2. Bernard P, Antonicelli F. Bullous pemphigoid: a review of its diagnosis, associations and treatment. Am J Clin Dermatol. (2017) 18:513–28. doi: 10.1007/s40257-017-0264-2

PubMed Abstract | CrossRef Full Text | Google Scholar

3. Liu Z, Diaz LA, Troy JL, Taylor AF, Emery DJ, Fairley JA, et al. A passive transfer model of the organ-specific autoimmune disease, bullous pemphigoid, using antibodies generated against the hemidesmosomal antigen, BP180. J Clin Invest. (1993) 92:2480–8. doi: 10.1172/JCI116856

PubMed Abstract | CrossRef Full Text | Google Scholar

4. Hirose M, Recke A, Beckmann T, Shimizu A, Ishiko A, Bieber K, et al. Repetitive immunization breaks tolerance to type XVII collagen and leads to bullous pemphigoid in mice. J Immunol. (2011) 187:1176–83. doi: 10.4049/jimmunol.1100596

PubMed Abstract | CrossRef Full Text | Google Scholar

5. Chen R, Fairley JA, Zhao M-L, Giudice GJ, Zillikens D, Diaz LA, et al. Macrophages, but not T and B lymphocytes, are critical for subepidermal blister formation in experimental bullous pemphigoid: macrophage-mediated neutrophil infiltration depends on mast cell activation. J Immunol. (2002) 169:3987–92. doi: 10.4049/jimmunol.169.7.3987

CrossRef Full Text | Google Scholar

6. Furudate S, Fujimura T, Kambayashi Y, Kakizaki A, Aiba S. Comparison of CD163+ CD206+ M2 macrophages in the lesional skin of bullous pemphigoid and pemphigus vulgaris: the possible pathogenesis of bullous pemphigoid. Dermatology (Basel). (2014) 229:369–78. doi: 10.1159/000365946

PubMed Abstract | CrossRef Full Text | Google Scholar

7. Ståhle-Bäckdahl M, Inoue M, Guidice GJ, Parks WC. 92-kD gelatinase is produced by eosinophils at the site of blister formation in bullous pemphigoid and cleaves the extracellular domain of recombinant 180-kD bullous pemphigoid autoantigen. J Clin Invest. (1994) 93:2022–30. doi: 10.1172/JCI117196

PubMed Abstract | CrossRef Full Text | Google Scholar

8. Mosser DM, Edwards JP. Exploring the full spectrum of macrophage activation. Nat Rev Immunol. (2008) 8:958–69. doi: 10.1038/nri2448

PubMed Abstract | CrossRef Full Text | Google Scholar

9. Mantovani A, Sica A, Sozzani S, Allavena P, Vecchi A, Locati M. The chemokine system in diverse forms of macrophage activation and polarization. Trends Immunol. (2004) 25:677–86. doi: 10.1016/

PubMed Abstract | CrossRef Full Text | Google Scholar

10. Martinez FO, Helming L, Gordon S. Alternative activation of macrophages: an immunologic functional perspective. Annu Rev Immunol. (2009) 27:451–83. doi: 10.1146/annurev.immunol.021908.132532

PubMed Abstract | CrossRef Full Text | Google Scholar

11. Gordon S. Alternative activation of macrophages. Nat Rev Immunol. (2003) 3:23–35. doi: 10.1038/nri978

PubMed Abstract | CrossRef Full Text | Google Scholar

12. Cassetta L, Cassol E, Poli G. Macrophage polarization in health and disease. Sci World J. (2011) 11:2391–402. doi: 10.1100/2011/213962

PubMed Abstract | CrossRef Full Text | Google Scholar

13. Liu Y-C, Zou X-B, Chai Y-F, Yao Y-M. Macrophage polarization in inflammatory diseases. Int J Biol Sci. (2014) 10:520–9. doi: 10.7150/ijbs.8879

PubMed Abstract | CrossRef Full Text | Google Scholar

14. Udalova IA, Mantovani A, Feldmann M. Macrophage heterogeneity in the context of rheumatoid arthritis. Nat Rev Rheumatol. (2016) 12:472–85. doi: 10.1038/nrrheum.2016.91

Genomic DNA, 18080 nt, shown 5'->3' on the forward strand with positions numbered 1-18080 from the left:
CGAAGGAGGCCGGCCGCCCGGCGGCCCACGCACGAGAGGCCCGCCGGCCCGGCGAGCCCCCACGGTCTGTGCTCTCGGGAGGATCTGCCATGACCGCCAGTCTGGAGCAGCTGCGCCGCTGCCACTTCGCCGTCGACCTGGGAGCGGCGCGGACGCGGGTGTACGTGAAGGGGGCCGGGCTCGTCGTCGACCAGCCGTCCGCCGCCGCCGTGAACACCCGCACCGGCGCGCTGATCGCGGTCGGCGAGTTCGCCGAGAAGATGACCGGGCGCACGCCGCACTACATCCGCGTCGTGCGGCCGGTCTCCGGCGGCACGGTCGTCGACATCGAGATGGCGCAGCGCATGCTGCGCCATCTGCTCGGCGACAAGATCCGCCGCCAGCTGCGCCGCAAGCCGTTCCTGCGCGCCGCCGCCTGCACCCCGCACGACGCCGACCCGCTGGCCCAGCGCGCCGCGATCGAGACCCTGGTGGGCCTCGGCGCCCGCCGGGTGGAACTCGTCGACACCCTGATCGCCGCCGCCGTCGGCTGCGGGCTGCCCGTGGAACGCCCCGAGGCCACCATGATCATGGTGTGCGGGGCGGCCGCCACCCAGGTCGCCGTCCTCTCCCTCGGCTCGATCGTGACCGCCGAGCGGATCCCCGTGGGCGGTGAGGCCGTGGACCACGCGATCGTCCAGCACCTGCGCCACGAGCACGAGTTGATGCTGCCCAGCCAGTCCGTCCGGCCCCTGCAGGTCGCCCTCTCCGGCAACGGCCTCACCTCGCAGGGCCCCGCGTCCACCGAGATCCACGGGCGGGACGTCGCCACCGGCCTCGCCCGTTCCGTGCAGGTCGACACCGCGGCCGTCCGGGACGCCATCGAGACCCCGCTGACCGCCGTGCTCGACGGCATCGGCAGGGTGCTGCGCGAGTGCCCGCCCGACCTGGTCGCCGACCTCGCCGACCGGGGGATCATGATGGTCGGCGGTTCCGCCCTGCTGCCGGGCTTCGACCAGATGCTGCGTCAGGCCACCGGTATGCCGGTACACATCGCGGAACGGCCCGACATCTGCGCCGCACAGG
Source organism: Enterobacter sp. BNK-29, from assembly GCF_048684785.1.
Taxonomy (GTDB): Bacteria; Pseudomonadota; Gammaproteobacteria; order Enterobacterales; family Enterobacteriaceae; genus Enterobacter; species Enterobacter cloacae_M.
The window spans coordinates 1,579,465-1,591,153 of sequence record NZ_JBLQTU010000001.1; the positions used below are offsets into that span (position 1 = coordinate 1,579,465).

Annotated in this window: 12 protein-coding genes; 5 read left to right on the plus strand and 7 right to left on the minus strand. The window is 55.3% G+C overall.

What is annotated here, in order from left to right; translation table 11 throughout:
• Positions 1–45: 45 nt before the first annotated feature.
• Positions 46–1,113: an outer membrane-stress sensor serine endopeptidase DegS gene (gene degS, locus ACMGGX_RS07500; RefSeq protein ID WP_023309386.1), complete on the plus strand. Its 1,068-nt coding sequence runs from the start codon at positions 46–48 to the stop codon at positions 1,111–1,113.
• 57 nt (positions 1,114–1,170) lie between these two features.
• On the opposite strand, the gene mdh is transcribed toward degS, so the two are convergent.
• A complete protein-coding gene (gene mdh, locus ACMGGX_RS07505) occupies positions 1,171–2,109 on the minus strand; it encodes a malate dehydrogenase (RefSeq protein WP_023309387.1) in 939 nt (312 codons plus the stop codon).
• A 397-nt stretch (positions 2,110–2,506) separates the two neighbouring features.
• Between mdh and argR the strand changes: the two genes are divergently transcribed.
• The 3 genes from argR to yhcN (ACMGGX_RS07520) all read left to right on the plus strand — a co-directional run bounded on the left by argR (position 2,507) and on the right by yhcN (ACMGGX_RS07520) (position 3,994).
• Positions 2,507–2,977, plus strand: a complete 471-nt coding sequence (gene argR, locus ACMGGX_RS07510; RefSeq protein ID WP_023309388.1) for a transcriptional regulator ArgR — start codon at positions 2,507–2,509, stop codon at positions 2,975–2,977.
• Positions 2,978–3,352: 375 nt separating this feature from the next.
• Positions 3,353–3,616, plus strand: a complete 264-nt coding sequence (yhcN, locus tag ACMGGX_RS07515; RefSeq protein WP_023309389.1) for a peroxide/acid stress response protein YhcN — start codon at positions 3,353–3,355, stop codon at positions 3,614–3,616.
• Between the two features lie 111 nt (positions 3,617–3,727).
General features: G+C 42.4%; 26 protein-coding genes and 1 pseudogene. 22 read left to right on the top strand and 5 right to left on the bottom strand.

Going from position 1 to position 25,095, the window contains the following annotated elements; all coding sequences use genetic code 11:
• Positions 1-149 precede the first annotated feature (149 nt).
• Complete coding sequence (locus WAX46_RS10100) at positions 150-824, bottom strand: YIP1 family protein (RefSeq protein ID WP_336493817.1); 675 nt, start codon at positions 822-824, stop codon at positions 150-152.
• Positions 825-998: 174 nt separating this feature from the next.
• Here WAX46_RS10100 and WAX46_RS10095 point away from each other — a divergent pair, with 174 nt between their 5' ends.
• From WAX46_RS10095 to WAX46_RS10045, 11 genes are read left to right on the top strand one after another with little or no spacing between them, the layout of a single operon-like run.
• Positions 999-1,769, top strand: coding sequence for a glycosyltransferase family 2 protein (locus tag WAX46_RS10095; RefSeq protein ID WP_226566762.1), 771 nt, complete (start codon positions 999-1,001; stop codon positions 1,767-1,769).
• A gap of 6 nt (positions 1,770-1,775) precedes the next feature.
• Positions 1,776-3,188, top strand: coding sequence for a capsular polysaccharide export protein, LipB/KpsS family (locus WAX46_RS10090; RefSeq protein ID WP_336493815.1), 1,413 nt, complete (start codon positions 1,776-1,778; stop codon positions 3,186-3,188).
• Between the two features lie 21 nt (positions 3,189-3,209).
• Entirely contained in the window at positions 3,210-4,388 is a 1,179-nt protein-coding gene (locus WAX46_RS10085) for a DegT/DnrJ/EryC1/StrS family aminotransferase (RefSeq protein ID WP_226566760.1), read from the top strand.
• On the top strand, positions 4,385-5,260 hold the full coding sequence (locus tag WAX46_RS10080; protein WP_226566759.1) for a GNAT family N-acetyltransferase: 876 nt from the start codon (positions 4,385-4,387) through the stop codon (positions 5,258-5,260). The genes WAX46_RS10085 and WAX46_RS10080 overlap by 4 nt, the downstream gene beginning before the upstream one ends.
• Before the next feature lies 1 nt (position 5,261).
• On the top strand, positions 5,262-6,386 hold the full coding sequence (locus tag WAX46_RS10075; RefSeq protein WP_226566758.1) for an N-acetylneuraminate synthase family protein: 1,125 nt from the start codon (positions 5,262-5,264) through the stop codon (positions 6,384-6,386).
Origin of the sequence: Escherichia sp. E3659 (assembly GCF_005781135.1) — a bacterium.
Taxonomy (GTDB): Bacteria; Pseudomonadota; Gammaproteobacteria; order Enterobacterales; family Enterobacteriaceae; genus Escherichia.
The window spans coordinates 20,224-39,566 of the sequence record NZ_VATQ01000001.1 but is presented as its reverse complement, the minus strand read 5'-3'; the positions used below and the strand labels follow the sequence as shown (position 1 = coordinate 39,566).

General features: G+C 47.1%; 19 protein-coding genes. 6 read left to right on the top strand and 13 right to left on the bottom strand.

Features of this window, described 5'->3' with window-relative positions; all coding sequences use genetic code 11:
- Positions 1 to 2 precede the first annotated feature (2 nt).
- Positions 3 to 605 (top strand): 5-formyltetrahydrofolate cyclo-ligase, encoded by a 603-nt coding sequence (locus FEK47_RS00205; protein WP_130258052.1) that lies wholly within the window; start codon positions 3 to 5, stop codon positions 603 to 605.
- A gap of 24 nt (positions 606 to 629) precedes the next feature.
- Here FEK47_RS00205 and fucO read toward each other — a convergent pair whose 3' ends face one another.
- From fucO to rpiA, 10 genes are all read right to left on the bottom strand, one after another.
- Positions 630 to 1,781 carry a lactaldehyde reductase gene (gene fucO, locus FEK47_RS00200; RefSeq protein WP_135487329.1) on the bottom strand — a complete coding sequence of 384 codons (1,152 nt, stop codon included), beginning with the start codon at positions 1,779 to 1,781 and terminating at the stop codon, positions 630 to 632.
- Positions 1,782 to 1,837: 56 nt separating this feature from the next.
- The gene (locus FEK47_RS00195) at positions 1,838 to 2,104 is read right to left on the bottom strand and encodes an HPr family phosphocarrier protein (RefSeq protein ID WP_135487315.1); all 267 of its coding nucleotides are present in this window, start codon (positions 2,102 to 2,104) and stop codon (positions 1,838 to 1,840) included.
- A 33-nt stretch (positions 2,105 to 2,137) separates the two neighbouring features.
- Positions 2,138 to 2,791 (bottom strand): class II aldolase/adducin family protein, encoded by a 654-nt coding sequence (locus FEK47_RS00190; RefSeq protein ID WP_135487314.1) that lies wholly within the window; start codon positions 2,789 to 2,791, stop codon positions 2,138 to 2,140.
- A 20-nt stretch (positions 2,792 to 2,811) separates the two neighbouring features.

PubMed Abstract | CrossRef Full Text | Google Scholar

15. Edwards JP, Zhang X, Frauwirth KA, Mosser DM. Biochemical and functional characterization of three activated macrophage populations. J Leukoc Biol. (2006) 80:1298–307. doi: 10.1189/jlb.0406249

PubMed Abstract | CrossRef Full Text | Google Scholar

16. Gerber JS, Mosser DM. Reversing lipopolysaccharide toxicity by ligating the macrophage Fc gamma receptors. J Immunol. (2001) 166:6861–8. doi: 10.4049/jimmunol.166.11.6861

PubMed Abstract | CrossRef Full Text | Google Scholar

17. Le Jan S, Plée J, Vallerand D, Dupont A, Delanez E, Durlach A, et al. Innate immune cell-produced IL-17 sustains inflammation in bullous pemphigoid. J Invest Dermatol. (2014) 134:2908–17. doi: 10.1038/jid.2014.263

PubMed Abstract | CrossRef Full Text | Google Scholar

18. Plée J, Le Jan S, Giustiniani J, Barbe C, Joly P, Bedane C, et al. Integrating longitudinal serum IL-17 and IL-23 follow-up, along with autoantibodies variation, contributes to predict bullous pemphigoid outcome. Sci Rep. (2015) 5:18001. doi: 10.1038/srep18001

PubMed Abstract | CrossRef Full Text | Google Scholar

19. Riani M, Le Jan S, Plée J, Durlach A, Le Naour R, Haegeman G, et al. Bullous pemphigoid outcome is associated with CXCL10-induced matrix metalloproteinase 9 secretion from monocytes and neutrophils but not lymphocytes. J Allergy Clin Immunol. (2017) 139:863–72.e3. doi: 10.1016/j.jaci.2016.08.012

CrossRef Full Text | Google Scholar

20. Vaillant L, Bernard P, Joly P, Prost C, Labeille B, Bedane C, et al. Evaluation of clinical criteria for diagnosis of bullous pemphigoid. French Bullous Study Group. Arch Dermatol. (1998) 134:1075–80. doi: 10.1001/archderm.134.9.1075

PubMed Abstract | CrossRef Full Text | Google Scholar

21. Tjiu J-W, Chen J-S, Shun C-T, Lin S-J, Liao Y-H, Chu C-Y, et al. Tumor-associated macrophage-induced invasion and angiogenesis of human basal cell carcinoma cells by cyclooxygenase-2 induction. J Invest Dermatol. (2009) 129:1016–25. doi: 10.1038/jid.2008.310

PubMed Abstract | CrossRef Full Text | Google Scholar

22. Emonard H, Hornebeck W. Binding of 92 kDa and 72 kDa progelatinases to insoluble elastin modulates their proteolytic activation. Biol Chem. (1997) 378:265–71. doi: 10.1515/bchm.1997.378.3-4.265